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The 8 most important announcements from Google I/O 2016

Published May 18th, 2016 3:01PM EDT
Google IO 2016 Recap

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The tech community was waiting with bated breath ahead of this year’s Google I/O event, but I don’t think anyone expected it to be quite as action-packed as it was. Google covered so much during this year’s big Google I/O 2016 keynote, and even though we were already expecting much of what was covered, there were definitely a few surprises in store. In fact, aside from the famous Larry Page speech at Google I/O 2013, this was easily the best show in years.

Let’s go over all of the biggest announcements from the Google I/O 2016 keynote.

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Google Assistant

Welcome to the next generation of search.

Google search changed the world, literally. Now, Google Assistant is the natural extension of search, supporting “conversational understanding” to make search more natural and to better support voice searches. Say something like “What time is the Yankee game tonight?” and the conversation doesn’t have to end there. Continue by saying “Who’s the starting pitcher?” and Google’s next-generation search will continue the conversation without skipping a beat. That’s just one little example — the possibilities are practically endless.

Learn more about Google Assistant right here.

Google Home

Google’s Amazon Echo competitor surprised no one since we all knew it was coming due to leaks, but that doesn’t make it any less impressive.

The Google Home speaker will be released later this year, and it will service as a portal into the Google Assistant experience. It will also let you control connected devices within the home, and you’ll be able to cast content with the speaker as well. Say “play Fast and Furious on my TV” and the movie will appear on your screen.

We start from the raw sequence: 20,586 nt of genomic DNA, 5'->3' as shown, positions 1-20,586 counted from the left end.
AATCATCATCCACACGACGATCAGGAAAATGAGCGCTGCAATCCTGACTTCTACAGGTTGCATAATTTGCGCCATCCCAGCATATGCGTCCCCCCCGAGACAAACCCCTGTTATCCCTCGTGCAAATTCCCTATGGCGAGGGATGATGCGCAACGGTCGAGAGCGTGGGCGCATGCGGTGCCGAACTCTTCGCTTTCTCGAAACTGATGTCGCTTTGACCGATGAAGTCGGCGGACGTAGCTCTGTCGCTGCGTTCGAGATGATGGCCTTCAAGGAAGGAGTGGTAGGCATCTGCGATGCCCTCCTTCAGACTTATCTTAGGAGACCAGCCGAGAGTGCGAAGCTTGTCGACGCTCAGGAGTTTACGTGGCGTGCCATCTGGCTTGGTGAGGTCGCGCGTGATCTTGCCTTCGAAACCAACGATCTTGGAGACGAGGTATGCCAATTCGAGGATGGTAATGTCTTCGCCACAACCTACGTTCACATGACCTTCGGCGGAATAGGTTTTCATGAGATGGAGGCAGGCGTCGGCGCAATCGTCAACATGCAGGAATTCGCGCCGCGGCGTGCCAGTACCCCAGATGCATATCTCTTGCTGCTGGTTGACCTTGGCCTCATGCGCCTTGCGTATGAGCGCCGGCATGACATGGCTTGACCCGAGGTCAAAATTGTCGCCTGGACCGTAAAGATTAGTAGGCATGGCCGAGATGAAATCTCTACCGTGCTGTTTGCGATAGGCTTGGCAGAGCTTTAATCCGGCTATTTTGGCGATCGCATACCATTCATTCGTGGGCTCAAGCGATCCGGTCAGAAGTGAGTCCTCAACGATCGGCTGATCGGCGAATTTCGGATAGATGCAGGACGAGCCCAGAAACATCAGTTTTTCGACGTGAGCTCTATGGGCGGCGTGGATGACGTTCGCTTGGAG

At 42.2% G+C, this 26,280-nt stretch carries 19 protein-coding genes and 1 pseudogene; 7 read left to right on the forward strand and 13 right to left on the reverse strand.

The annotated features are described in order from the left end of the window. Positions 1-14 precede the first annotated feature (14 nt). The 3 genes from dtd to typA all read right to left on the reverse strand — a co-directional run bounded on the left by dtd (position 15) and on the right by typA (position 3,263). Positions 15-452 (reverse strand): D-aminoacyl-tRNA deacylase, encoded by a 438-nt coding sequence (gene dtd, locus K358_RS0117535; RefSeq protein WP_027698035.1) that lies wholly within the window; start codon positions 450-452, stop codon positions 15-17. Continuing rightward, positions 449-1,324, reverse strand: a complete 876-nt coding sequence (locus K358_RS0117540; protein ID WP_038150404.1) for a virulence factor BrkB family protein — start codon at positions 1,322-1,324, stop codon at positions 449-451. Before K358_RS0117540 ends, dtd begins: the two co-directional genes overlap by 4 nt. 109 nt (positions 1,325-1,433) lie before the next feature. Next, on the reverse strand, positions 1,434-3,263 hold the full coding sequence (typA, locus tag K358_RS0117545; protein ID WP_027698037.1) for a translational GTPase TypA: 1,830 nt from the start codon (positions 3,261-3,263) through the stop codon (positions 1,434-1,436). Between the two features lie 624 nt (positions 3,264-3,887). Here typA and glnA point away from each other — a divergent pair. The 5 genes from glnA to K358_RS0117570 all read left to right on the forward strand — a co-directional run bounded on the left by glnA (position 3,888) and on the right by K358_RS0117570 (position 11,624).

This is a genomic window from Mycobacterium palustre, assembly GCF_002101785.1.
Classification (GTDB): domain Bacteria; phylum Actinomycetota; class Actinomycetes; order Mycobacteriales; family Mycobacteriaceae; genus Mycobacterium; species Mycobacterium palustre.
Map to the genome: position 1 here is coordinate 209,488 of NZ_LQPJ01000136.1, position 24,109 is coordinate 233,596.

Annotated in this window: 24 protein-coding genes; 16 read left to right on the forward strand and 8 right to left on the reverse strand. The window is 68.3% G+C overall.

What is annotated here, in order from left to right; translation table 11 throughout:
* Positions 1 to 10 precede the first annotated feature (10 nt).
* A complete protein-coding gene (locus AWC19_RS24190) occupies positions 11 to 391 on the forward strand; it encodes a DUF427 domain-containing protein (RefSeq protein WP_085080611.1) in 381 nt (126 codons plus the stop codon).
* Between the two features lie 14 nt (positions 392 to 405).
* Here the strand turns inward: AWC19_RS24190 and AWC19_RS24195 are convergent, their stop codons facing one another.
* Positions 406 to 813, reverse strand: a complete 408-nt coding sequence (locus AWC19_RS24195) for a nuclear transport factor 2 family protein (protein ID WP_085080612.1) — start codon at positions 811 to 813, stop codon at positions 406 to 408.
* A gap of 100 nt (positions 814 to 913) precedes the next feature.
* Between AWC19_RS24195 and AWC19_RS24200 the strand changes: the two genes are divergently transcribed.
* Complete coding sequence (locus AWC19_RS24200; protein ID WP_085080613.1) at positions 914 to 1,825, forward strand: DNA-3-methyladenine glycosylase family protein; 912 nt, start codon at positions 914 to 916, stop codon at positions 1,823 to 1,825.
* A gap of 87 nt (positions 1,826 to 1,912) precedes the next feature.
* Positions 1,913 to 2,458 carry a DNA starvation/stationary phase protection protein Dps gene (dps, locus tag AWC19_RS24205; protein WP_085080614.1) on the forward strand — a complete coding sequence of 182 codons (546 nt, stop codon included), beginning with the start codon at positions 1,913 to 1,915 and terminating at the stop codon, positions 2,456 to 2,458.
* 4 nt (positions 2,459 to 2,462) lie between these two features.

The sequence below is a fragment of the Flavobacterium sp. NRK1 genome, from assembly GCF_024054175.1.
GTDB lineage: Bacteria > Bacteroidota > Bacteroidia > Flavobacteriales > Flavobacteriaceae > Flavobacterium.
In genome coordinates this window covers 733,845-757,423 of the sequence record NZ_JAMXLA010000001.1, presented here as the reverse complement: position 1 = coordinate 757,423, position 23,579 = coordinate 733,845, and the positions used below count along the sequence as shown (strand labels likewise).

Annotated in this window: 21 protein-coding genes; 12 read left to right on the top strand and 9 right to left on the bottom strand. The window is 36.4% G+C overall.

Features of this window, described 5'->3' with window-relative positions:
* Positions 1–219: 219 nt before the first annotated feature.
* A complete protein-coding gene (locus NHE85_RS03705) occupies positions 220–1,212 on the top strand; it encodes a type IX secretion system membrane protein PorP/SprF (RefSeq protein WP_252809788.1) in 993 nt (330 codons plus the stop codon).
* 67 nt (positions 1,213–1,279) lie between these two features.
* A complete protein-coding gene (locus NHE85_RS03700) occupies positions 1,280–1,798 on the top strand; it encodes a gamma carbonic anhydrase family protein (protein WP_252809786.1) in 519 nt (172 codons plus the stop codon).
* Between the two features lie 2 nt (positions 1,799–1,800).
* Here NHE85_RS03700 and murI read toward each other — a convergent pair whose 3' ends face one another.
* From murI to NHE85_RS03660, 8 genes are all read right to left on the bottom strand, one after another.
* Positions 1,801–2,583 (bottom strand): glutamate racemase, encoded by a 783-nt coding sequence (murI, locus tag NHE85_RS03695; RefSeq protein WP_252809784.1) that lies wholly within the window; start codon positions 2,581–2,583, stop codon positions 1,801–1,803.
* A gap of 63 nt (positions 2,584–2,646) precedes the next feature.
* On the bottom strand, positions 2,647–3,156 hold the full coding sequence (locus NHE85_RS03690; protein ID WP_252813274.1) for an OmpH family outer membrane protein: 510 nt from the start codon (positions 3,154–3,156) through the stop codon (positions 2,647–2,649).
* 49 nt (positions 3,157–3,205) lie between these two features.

The entire experience is hands-free, powered entirely by voice. In fact, it doesn’t even have any buttons. Simple voice commands will control every aspect of the Home, as is the case with the Amazon Echo. Home even integrates with third-party services, allowing you to do things like call an Uber car or book a restaurant reservation using OpenTable.

Check out our earlier post to find out more about Google Home.

Google Allo

Meet Google’s new messaging app, Allo.

Google has fallen way behind top rivals like Facebook in the messaging space. Allo is the company’s new offering that includes a number of features Google hopes will help set its new app apart.

For example, the app has a whisper/shout feature that changes the size of the text you send using a slider to help communicate volume. Want to “yell” something? This feature lets you enlarge the text instead of using caps. Feel like “whispering” instead? Shrink text down with the same slider.

Another cool feature is smart replies, which create canned responses that evolve over time based on your conversations. Smart replies are even generated in response to photos thanks to Google’s photo analysis capabilities.

Also included, of course, is bot support. From right within the app, users can interact with a wide range of bots. For example, an OpenTable bot will allow users to choose a restaurant and book a reservation without ever leaving an Allo chat. And of course, there’s also a Google Assistant search bot. Want to search for a cute cat GIF from within a chat? No problem.

Lastly, Allo includes an incognito mode. All Allo chats are encrypted but incognito mode offers end-to-end encryption and an option to send messages that self-destruct. Additionally, once you close a chat, the entire conversation is deleted forever.

The app launches this summer on Android and iOS, and you can check out our earlier coverage for more details on Allo.

Google Duo

Duo is Google’s companion app for Allo that adds in video calling. And yes, it has some very nifty new features.

For example, Knock Knock lets users see the incoming video call feed before even answering the call. This way, the receiving party can see who’s calling and where they are before they even pick up the call.